A Cardiff mother who discovered she is on the autism spectrum at the age of 32 might never have been diagnosed had her son not been assessed, she says.
Kat Williams, 33, was told by specialists assessing her eldest son Matty, 10, for dyspraxia that they suspected she already had a diagnosis.
After researching the condition, Ms Williams discovered how women and girls are better at “masking” traits.
“I can be a lot more forgiving of myself now,” she told BBC Radio Wales.
Mother-of-two Ms Williams said she suspected Matty of having dyspraxia about five years ago.
When doctors thought it was something else and referred Matty for further tests, specialists suspected Ms Williams was also on the autism spectrum.
“The way I was interacting with them – the fleeting eye contact – and the amount of research I was doing was almost next level. They just had an inkling,” she told BBC Good Morning Wales.
“I like to know the ins and outs of everything I am doing.”
What is Autism?
- There are around 700,000 people on the autism spectrum in the UK
- Autism is a hidden disability – you can’t always tell if someone is autistic
- The term ‘autism’ is used to describe different conditions including Asperger syndrome and Pathological Demand Avoidance
Information from The National Autistic Society
At the time she was dealing with depression and anxiety so did not follow up the information.
Her interest was piqued again last year when she was doing research and stumbled upon information which struck a chord.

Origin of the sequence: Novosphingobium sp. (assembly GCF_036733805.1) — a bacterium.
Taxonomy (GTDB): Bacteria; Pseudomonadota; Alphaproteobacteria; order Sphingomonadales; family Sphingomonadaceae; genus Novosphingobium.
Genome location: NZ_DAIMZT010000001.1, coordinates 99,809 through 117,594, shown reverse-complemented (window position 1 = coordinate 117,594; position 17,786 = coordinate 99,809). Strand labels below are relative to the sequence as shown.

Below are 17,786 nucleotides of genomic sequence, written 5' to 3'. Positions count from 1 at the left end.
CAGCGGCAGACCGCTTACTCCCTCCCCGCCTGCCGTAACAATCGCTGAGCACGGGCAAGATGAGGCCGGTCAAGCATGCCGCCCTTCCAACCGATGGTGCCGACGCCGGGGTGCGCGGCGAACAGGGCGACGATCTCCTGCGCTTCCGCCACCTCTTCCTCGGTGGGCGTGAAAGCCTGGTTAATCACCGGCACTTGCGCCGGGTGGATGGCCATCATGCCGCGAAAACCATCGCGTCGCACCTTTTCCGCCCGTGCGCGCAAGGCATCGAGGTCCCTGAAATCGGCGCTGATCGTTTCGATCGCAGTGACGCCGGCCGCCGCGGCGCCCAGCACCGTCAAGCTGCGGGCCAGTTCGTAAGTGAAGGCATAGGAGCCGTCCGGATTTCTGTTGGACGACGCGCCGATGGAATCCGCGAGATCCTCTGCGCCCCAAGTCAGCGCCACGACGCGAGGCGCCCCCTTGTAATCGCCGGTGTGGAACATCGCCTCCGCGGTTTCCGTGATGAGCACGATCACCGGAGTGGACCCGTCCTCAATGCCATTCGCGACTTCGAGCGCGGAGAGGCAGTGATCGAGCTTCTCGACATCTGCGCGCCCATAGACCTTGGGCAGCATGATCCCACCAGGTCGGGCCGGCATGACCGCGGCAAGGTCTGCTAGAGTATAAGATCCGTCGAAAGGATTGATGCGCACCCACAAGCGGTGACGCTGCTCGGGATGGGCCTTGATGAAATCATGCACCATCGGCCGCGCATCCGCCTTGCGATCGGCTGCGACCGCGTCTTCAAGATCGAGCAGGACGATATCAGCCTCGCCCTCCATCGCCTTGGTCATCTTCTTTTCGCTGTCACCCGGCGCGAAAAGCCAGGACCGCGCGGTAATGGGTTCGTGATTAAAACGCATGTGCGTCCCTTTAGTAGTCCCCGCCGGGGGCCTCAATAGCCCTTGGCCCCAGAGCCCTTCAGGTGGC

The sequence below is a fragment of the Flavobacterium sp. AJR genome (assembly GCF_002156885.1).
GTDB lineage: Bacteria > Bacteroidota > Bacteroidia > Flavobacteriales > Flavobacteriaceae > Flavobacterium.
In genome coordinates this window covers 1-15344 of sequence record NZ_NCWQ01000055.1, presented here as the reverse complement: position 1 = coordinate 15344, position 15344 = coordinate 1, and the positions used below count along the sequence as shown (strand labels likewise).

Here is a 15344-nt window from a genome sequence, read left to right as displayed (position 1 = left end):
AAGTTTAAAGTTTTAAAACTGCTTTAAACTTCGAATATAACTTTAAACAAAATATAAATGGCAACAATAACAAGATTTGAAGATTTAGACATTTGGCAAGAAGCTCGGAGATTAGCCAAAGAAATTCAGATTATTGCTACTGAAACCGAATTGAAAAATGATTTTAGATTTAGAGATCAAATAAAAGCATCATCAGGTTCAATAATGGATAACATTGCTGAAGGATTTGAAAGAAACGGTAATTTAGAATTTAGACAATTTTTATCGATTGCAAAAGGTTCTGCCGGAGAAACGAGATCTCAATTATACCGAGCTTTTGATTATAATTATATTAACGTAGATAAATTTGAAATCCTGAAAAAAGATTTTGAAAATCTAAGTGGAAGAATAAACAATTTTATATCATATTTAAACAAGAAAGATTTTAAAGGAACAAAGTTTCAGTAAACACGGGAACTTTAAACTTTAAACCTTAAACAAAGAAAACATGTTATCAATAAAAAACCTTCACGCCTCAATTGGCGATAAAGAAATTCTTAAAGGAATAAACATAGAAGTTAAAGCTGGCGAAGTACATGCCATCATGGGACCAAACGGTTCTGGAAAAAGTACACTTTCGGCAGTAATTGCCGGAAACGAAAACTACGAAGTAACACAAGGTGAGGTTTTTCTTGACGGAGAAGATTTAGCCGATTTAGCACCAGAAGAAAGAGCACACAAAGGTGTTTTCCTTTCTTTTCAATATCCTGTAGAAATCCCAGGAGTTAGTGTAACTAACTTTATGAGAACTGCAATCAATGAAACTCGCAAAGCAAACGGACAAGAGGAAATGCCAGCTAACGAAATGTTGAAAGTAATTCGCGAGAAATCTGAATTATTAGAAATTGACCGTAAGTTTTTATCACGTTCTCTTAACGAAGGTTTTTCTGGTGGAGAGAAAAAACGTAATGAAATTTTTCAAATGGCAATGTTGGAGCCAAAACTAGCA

“I found that women are better at masking the traits of the condition, so there is a lost generation of women without a diagnosis,” she said.
After discussing her research with her mother, things started to click.
Ms Williams said that while she was good at making friends when she was growing up, she struggled to keep them.
“I would mask my own personality and mirror the behaviour of friends to fit in – it was exhausting,” she explained.
“When the mask slipped it was like I was a different person, but I wasn’t – I was just being myself. I would lose friends at that point.”
Ms Williams, whose youngest son Aaron, six, is now undergoing tests for autism, said when she told family and friends, most were either unsurprised or assumed she already had a diagnosis.
She added: “It has made a huge difference. For me, it is knowing why I find some things difficult.
“Knowing there is a reason has really helped. I can be a lot more forgiving of myself.”